She doesn’t remember what the mission had been–unsurprising given how many years-deaths-hours have passed–but she does know it was dangerous. Deadly. Terribly so.
Boss had sent his three most powerful–most lethal–Guardians on this mission, even despite the hostilities between two of them. Despite the high probability that Kyoua-senpai and fucking Mukuro would rather turn on each other than fight beside each other.
She doesn’t think she was sent as a mediating force–if so, then what a poor choice!–but rather as the only one who would survive if it came down to that.
It hadn’t, oddly enough.
But she hadn’t survived the mission, anyway.
When Tetsuki returns to Vongola HQ–Hibari departing for Namimori immediately and Mukuro almost literally disappearing into mist–she is quiet.
It’s not so concerning–Tetsuki isn’t one for talking, not in comparison to the Sasagawa siblings–but a week passes and no one can recall speaking to her.
This is only the beginning.
The problem is that she would trust any of the Guardians with her life–even Yamamoto (though, perhaps, less than fucking Mukuro as odd as that seems.)
Being Family does not mean friendship, it means blood and trust despite the lack. She can fight alongside any of her fellow Guardians without a second thought because she knows, if they can, they will fight for her life nearly as much as she will fight for theirs.
She trusts them with her life.
She doesn’t trust any of them with her death.
Kyouya-senpai is possessive, Mukuro beyond normal human mores, and at the end she had been voiceless.
She didn’t have a choice.
Tetsuki doesn’t open the door. Not for the Boss, not for Kyoko, not even for Ryohei.
Hayato respects her far too much to disintegrate the walls (never mind that the Vongola HQ steward would murder him if he did so) but he’s just cunning enough to slip a mobile phone into her room which rings and rings and rings with everyone trying to check on her.
She zaps it after a day.
But it works, sort of.
The door opens.
They mean well, of course they do. They’re just as kind as she remembered them; nostalgia and decades of distance hadn’t changed too much, it seems.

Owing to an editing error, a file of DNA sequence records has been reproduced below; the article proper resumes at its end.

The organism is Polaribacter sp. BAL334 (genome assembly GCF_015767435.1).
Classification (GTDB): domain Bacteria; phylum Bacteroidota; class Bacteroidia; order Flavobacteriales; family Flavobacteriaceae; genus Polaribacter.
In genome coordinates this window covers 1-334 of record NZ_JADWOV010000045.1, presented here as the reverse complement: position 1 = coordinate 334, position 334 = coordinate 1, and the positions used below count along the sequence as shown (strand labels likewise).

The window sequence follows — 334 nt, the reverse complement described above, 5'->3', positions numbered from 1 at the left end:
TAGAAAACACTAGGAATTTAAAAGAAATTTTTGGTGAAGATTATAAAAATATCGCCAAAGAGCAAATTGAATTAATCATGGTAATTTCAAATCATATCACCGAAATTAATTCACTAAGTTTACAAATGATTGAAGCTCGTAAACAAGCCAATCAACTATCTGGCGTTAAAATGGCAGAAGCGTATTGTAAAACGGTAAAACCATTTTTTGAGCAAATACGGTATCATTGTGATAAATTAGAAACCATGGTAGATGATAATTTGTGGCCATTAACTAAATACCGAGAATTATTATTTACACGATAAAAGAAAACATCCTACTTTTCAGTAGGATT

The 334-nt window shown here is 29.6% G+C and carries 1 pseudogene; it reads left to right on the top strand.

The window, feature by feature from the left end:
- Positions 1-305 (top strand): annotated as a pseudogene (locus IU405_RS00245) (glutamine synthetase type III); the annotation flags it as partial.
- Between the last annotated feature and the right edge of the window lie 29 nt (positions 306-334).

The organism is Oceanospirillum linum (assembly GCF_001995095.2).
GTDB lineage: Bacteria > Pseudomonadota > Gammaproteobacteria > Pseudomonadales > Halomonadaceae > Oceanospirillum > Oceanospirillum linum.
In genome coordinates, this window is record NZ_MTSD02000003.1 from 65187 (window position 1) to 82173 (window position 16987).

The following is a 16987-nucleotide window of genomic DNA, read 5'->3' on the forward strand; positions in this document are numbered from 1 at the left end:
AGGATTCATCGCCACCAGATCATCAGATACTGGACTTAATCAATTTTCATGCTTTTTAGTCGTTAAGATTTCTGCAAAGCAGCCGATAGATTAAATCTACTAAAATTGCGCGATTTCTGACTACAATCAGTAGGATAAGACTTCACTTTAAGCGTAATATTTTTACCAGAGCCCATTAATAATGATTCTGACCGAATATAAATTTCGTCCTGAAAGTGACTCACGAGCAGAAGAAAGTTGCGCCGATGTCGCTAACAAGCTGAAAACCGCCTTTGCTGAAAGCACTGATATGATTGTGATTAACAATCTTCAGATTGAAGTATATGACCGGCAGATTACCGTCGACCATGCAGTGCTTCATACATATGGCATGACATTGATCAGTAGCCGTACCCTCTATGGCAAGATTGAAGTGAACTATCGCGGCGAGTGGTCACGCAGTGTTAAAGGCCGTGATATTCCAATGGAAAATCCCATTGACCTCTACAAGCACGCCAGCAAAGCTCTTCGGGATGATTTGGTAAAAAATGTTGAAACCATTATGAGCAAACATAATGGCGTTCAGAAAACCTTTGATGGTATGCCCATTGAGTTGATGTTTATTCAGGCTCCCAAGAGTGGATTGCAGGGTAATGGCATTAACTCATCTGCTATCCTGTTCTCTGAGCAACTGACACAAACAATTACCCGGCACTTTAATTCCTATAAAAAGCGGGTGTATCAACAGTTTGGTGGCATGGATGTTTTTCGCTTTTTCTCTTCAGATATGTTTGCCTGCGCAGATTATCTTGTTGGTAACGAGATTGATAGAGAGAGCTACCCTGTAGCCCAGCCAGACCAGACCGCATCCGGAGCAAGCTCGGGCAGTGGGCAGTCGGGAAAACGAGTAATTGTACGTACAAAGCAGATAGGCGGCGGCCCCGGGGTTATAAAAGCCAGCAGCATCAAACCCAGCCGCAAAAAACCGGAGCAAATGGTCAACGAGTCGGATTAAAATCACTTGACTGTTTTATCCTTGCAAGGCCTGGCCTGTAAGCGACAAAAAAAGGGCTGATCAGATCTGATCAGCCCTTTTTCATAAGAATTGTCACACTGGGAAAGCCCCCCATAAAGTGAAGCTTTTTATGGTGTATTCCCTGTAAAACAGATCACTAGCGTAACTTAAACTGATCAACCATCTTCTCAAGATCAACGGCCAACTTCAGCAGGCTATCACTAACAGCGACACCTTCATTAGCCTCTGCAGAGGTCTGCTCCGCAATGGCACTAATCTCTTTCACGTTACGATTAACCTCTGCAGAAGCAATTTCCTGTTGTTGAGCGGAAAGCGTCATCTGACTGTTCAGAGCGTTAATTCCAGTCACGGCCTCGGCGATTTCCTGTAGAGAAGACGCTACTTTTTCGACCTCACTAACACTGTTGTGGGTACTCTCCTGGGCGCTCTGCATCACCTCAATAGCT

She’s not the same person she was days–lifetimes–ago.
She’s not ready.
The person–people–who leave Tetsuki’s room are not anyone Vongola has ever seen.
Their fashion is strange, their weapons stranger, and they look around HQ with curious, wondrous eyes.
They also close the door behind them and do not let anyone pass.
“She’s not ready yet,” says the blonde man with bright blue eyes. One hand scratches almost nervously at his marked cheek; the other has the fried phone.
Kyoko pockets it to hand over to Haru later–she and her engineering minions will take it as a challenge, no doubt–and decides to roll with the punches. She asks, “Do you know when she’ll be ready?”
This time, a woman with pink hair answers, stepping forward. “No, I’m sorry, but she wanted you all to know that she appreciates your concern and she’d like for us to share our knowledge. For example, I understand you’re a healer? So am I. My name is Sakura Haruno.”
There’s a part of her that wonders if it was all in her mind, no new scars or wrinkles on her skin, the same as she was before everything. She was so young then–this is the oldest she’s ever been–she had no idea what a lifetime really meant. What death really means.
She’s not the same person she was before.
She’s far more than that.
A/N: After everything, Tetsuki goes back home. But there’s consequences to that, too.